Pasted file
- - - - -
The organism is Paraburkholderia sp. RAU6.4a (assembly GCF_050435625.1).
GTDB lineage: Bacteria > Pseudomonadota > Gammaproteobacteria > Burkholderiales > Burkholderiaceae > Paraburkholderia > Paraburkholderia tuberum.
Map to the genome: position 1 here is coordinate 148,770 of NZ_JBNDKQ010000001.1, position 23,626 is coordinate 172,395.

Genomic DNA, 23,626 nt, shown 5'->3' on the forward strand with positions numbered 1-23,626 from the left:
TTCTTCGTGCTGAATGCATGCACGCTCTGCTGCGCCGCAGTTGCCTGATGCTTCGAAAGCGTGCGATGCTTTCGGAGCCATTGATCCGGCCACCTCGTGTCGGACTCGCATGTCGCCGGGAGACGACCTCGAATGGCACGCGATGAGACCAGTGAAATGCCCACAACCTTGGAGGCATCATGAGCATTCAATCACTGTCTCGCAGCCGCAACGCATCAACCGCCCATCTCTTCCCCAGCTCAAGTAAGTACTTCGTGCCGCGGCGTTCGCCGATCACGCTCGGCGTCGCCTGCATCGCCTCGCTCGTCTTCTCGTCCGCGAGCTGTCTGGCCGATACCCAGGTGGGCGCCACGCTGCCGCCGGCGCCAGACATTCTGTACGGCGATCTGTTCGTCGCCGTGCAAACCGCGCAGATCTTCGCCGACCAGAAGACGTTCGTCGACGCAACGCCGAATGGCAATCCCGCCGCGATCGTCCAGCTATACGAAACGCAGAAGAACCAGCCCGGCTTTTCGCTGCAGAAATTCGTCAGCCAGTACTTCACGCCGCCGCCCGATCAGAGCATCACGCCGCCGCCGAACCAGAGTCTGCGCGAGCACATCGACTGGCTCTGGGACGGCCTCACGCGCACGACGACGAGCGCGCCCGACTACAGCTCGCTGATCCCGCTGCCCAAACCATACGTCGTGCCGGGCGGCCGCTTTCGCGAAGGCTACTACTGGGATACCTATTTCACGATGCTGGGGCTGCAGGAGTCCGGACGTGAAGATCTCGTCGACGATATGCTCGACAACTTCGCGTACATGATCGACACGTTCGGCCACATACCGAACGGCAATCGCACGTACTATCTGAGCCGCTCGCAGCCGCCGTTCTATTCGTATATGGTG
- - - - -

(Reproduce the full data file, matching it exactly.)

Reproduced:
The organism is Paraburkholderia sp. RAU6.4a (assembly GCF_050435625.1).
GTDB lineage: Bacteria > Pseudomonadota > Gammaproteobacteria > Burkholderiales > Burkholderiaceae > Paraburkholderia > Paraburkholderia tuberum.
Map to the genome: position 1 here is coordinate 148,770 of NZ_JBNDKQ010000001.1, position 23,626 is coordinate 172,395.

Genomic DNA, 23,626 nt, shown 5'->3' on the forward strand with positions numbered 1-23,626 from the left:
TTCTTCGTGCTGAATGCATGCACGCTCTGCTGCGCCGCAGTTGCCTGATGCTTCGAAAGCGTGCGATGCTTTCGGAGCCATTGATCCGGCCACCTCGTGTCGGACTCGCATGTCGCCGGGAGACGACCTCGAATGGCACGCGATGAGACCAGTGAAATGCCCACAACCTTGGAGGCATCATGAGCATTCAATCACTGTCTCGCAGCCGCAACGCATCAACCGCCCATCTCTTCCCCAGCTCAAGTAAGTACTTCGTGCCGCGGCGTTCGCCGATCACGCTCGGCGTCGCCTGCATCGCCTCGCTCGTCTTCTCGTCCGCGAGCTGTCTGGCCGATACCCAGGTGGGCGCCACGCTGCCGCCGGCGCCAGACATTCTGTACGGCGATCTGTTCGTCGCCGTGCAAACCGCGCAGATCTTCGCCGACCAGAAGACGTTCGTCGACGCAACGCCGAATGGCAATCCCGCCGCGATCGTCCAGCTATACGAAACGCAGAAGAACCAGCCCGGCTTTTCGCTGCAGAAATTCGTCAGCCAGTACTTCACGCCGCCGCCCGATCAGAGCATCACGCCGCCGCCGAACCAGAGTCTGCGCGAGCACATCGACTGGCTCTGGGACGGCCTCACGCGCACGACGACGAGCGCGCCCGACTACAGCTCGCTGATCCCGCTGCCCAAACCATACGTCGTGCCGGGCGGCCGCTTTCGCGAAGGCTACTACTGGGATACCTATTTCACGATGCTGGGGCTGCAGGAGTCCGGACGTGAAGATCTCGTCGACGATATGCTCGACAACTTCGCGTACATGATCGACACGTTCGGCCACATACCGAACGGCAATCGCACGTACTATCTGAGCCGCTCGCAGCCGCCGTTCTATTCGTATATGGTG